that is associated with a static public key, i.e., a public key that
   is used in more than one run of the protocol.  However, it does not
   gain any useful information against ephemeral keys.

   This sort of attack is thwarted if an ECDH implementation does not
   assume that each pair of coordinates in Zp is actually a point on the
   appropriate elliptic curve.

   These considerations also apply when ECDH is used with compact
   representation (see Appendix C).





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10.4.  Signatures

   Elliptic curve parameters should only be used if they come from a
   trusted source; otherwise, some attacks are possible [AV1996]
   [V1996].

   If no hash function is used in an ElGamal signature system, then the
   system is vulnerable to existential forgeries, in which an attacker
   who does not know a private key can generate valid signatures for the
   associated public key, but cannot generate a signature for a message
   of its own choosing.  (See [E1985] for instance.)  The use of a
   collision-resistant hash function eliminates this vulnerability.

   In principle, any collision-resistant hash function is suitable for
   use in KT signatures.  To facilitate interoperability, we recognize
   the following hashes as suitable for use as the function H defined in
   Section 5.2:

      SHA-256, which has a 256-bit output.

      SHA-384, which has a 384-bit output.

      SHA-512, which has a 512-bit output.

   All of these hash functions are defined in [FIPS180-2].

   The number of bits in the output of the hash used in KT signatures
   should be equal or close to the number of bits needed to represent
   the group order.

11.  Acknowledgements

   The author expresses his thanks to the originators of elliptic curve
   cryptography, whose work made this note possible, and all of the
   reviewers, who provided valuable constructive feedback.  Thanks are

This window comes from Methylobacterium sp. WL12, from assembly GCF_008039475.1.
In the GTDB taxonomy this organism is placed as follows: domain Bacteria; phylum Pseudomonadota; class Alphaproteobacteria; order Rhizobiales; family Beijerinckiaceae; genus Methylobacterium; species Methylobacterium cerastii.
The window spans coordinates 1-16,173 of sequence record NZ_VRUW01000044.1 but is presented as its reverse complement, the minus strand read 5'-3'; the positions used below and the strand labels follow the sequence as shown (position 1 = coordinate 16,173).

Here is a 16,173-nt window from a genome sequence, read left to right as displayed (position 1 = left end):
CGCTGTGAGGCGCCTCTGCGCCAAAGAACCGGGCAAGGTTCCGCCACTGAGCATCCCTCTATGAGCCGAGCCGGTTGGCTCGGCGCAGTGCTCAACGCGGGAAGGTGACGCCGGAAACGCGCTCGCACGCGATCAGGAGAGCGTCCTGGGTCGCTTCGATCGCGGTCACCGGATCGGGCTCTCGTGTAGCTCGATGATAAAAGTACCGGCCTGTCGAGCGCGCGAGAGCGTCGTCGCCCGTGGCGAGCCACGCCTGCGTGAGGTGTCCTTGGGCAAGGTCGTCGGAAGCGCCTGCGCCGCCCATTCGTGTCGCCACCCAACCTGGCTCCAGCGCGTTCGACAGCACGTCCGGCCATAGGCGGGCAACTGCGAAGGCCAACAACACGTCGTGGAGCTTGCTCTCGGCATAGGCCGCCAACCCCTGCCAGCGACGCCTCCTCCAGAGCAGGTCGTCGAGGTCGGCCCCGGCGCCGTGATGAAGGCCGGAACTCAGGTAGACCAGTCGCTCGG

especially due to Howard Pinder, Andrey Jivsov, Alfred Hoenes (who
   contributed the algorithms in Appendix F), Dan Harkins, and Tina
   Tsou.

12.  References

12.1.  Normative References

   [AMV1990]    Agnew, G., Mullin, R., and S. Vanstone, "Improved
                Digital Signature Scheme based on Discrete
                Exponentiation", Electronics Letters Vol. 26, No. 14,
                July, 1990.




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   [BC1989]     Bender, A. and G. Castagnoli, "On the Implementation of
                Elliptic Curve Cryptosystems", Advances in Cryptology -
                CRYPTO '89 Proceedings, Springer Lecture Notes in
                Computer Science (LNCS), volume 435, 1989.

   [CC1986]     Chudnovsky, D. and G. Chudnovsky, "Sequences of numbers
                generated by addition in formal groups and new primality
                and factorization tests", Advances in Applied
                Mathematics, Volume 7, Issue 4, December 1986.

   [D1966]      Deskins, W., "Abstract Algebra", MacMillan Company New
                York, 1966.

   [DH1976]     Diffie, W. and M. Hellman, "New Directions in
                Cryptography", IEEE Transactions in Information
                Theory IT-22, pp. 644-654, 1976.

   [FR1994]     Frey, G. and H. Ruck, "A remark concerning
                m-divisibility and the discrete logarithm in the divisor
                class group of curves.", Mathematics of Computation Vol.
                62, No. 206, pp. 865-874, 1994.

   [HMP1994]    Horster, P., Michels, M., and H. Petersen, "Meta-ElGamal
                signature schemes", University of Technology Chemnitz-
                Zwickau Department of Computer Science, Technical
                Report TR-94-5, May 1994.

   [K1981v2]    Knuth, D., "The Art of Computer Programming, Vol. 2:
                Seminumerical Algorithms", Addison Wesley , 1981.

   [K1987]      Koblitz, N., "Elliptic Curve Cryptosystems", Mathematics
                of Computation, Vol. 48, 1987, pp. 203-209, 1987.

   [KT1994]     Koyama, K. and Y. Tsuruoka, "Digital signature system
                based on elliptic curve and signer device and verifier
                device for said system", Japanese Unexamined Patent
                Application Publication H6-43809, February 18, 1994.

   [M1983]      Massey, J., "Logarithms in finite cyclic groups -
                cryptographic issues", Proceedings of the 4th Symposium
                on Information Theory, 1983.

   [M1985]      Miller, V., "Use of elliptic curves in cryptography",
                Advances in Cryptology - CRYPTO '85
                Proceedings, Springer Lecture Notes in Computer Science
                (LNCS), volume 218, 1985.





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   [MOV1993]    Menezes, A., Vanstone, S., and T. Okamoto, "Reducing